Neighborhood Protection Act and how would it deal with vacant units?

Since the housing crisis of 2008, abandoned homes and vacant properties have become a serious problem in many Ohio communities.

My Dayton community was hit hard by the Great Recession, and still has one of the highest vacancy rates among major urban areas in Ohio.

Unfortunately, local governments often have no way of contacting landowners of vacant properties to alleviate problems caused by the property.

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That’s why I introduced the Protecting Neighborhoods Act, legislation that will spur economic development and improve the health and safety of our communities.

This law would allow county auditors to establish a registry of vacant properties, on which owners of vacant properties must file updated contact information.

This would make vacant properties in our neighborhoods more accessible to manage, maintain and sell.

Crumbling and abandoned buildings harm the social health of our neighborhoods and depreciate the quality of life in countless communities.

Studies show there is a link between vacant properties and an increase in aggravated assault and violent crime.

Also, living near abandoned buildings negatively impacts the health of the inhabitants of this district. The Protecting Neighborhoods Act will reduce these dangerous areas in our neighborhoods so Ohioans can live safe, healthy, and free from fear.

Willis Blackshear represents Dayton and Jefferson Township at the Ohio House.  He sits on the House Committees on Finance, Criminal Justice, Trade and Labor, and Infrastructure and Rural Development.  He also sits on the finance, health and social services sub-committee.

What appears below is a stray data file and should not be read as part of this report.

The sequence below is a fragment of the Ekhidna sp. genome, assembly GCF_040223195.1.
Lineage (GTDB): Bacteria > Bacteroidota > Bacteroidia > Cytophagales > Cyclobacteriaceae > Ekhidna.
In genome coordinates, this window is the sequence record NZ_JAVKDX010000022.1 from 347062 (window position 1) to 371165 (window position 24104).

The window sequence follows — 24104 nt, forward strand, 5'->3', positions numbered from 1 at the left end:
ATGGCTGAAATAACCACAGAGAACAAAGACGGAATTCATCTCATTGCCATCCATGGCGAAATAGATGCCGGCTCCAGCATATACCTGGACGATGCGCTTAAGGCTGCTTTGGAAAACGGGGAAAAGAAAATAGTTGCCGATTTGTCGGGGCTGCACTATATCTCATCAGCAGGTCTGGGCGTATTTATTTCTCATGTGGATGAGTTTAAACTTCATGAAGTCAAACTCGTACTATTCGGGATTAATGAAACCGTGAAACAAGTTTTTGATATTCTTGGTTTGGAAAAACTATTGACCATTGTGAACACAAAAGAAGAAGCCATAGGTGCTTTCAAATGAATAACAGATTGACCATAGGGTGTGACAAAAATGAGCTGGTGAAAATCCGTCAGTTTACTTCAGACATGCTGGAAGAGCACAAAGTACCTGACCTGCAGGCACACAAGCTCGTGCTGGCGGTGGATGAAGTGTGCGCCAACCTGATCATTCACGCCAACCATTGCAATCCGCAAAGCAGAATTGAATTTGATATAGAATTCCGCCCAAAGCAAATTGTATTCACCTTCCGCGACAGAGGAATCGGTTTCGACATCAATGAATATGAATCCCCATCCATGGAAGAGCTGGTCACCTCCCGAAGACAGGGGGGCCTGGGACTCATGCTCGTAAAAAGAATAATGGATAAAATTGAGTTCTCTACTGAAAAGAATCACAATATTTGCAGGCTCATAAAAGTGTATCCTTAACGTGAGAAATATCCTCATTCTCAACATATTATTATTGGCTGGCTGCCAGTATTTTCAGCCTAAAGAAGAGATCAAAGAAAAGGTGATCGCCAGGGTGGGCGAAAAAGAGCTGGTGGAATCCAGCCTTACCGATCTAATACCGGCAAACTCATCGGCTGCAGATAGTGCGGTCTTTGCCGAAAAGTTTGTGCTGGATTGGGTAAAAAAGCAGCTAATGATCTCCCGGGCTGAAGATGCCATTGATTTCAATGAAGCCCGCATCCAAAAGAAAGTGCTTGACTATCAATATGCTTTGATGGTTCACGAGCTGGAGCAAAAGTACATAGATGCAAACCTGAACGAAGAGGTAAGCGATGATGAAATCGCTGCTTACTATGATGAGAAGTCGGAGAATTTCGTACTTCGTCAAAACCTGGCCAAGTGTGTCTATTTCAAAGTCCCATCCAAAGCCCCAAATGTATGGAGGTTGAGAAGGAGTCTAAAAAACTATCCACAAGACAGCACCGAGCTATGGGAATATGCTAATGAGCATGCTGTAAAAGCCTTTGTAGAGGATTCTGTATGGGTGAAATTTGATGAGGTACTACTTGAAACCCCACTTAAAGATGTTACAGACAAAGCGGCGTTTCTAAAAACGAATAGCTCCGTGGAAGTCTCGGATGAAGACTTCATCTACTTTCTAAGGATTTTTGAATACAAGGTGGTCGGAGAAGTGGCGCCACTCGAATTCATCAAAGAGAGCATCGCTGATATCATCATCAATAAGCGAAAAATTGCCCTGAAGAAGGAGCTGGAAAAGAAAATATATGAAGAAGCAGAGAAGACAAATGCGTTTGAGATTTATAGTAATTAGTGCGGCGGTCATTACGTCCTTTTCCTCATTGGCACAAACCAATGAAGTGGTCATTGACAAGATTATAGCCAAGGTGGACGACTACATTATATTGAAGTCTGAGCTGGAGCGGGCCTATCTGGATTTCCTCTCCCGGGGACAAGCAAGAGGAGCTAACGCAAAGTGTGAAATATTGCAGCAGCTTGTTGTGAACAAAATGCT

These properties are also extremely harmful to the economy of our state.

Vacant properties cause home values ​​to plummet, leading to lower property taxes that ultimately cost communities money.

A study in Toledo found that vacant properties resulted in a loss of tax revenue of $2.7 million and an additional loss of $2.7 million due to the negative effects of the vacancy on the value of surrounding properties. Additionally, Toledo spent $6,000 per building to demolish 285 buildings in 2011.

A sign prohibiting entry into a vacant home boards a window Tuesday, July 20, 2021 in Dayton, Ohio at the corner of N. Huron Avenue and Delphos Avenue.  The local government in Dayton wants to demolish abandoned homes with money earned from the US bailout and wonders if the feds will allow their procedures.

It is clear that abandoned buildings slow down economic and community growth.

The Neighborhood Protection Act is a proactive measure that will spur economic development in areas of Buckeye State that are troubled by vacant properties. This bill will make it easier to contact owners to sell or manage their property.

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An old kiln at the abandoned Star Brick factory on Thursday, November 5, 2020 in Nelsonville, Ohio.

By stimulating economic growth in our state, the Protecting Neighborhoods Act will allow Ohioans to continue to invest in and cultivate strong communities in which to live and work. This is a crucial step in developing a strong and vibrant economy that benefits everyone.

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Creating communities where Ohioans can thrive starts with solving the vacant property crisis.

We must fight to make Ohio a more beautiful, prosperous, and safe place to live, and the Protecting Neighborhoods Act does just that.

Willis Blackshear was elected in 2020 and represents Dayton and Jefferson Township (Montgomery County) at Ohio House. He sits on the House finance, criminal justice, trade and labor, and infrastructure and rural development committees. He also sits on the finance, health and social services sub-committee.

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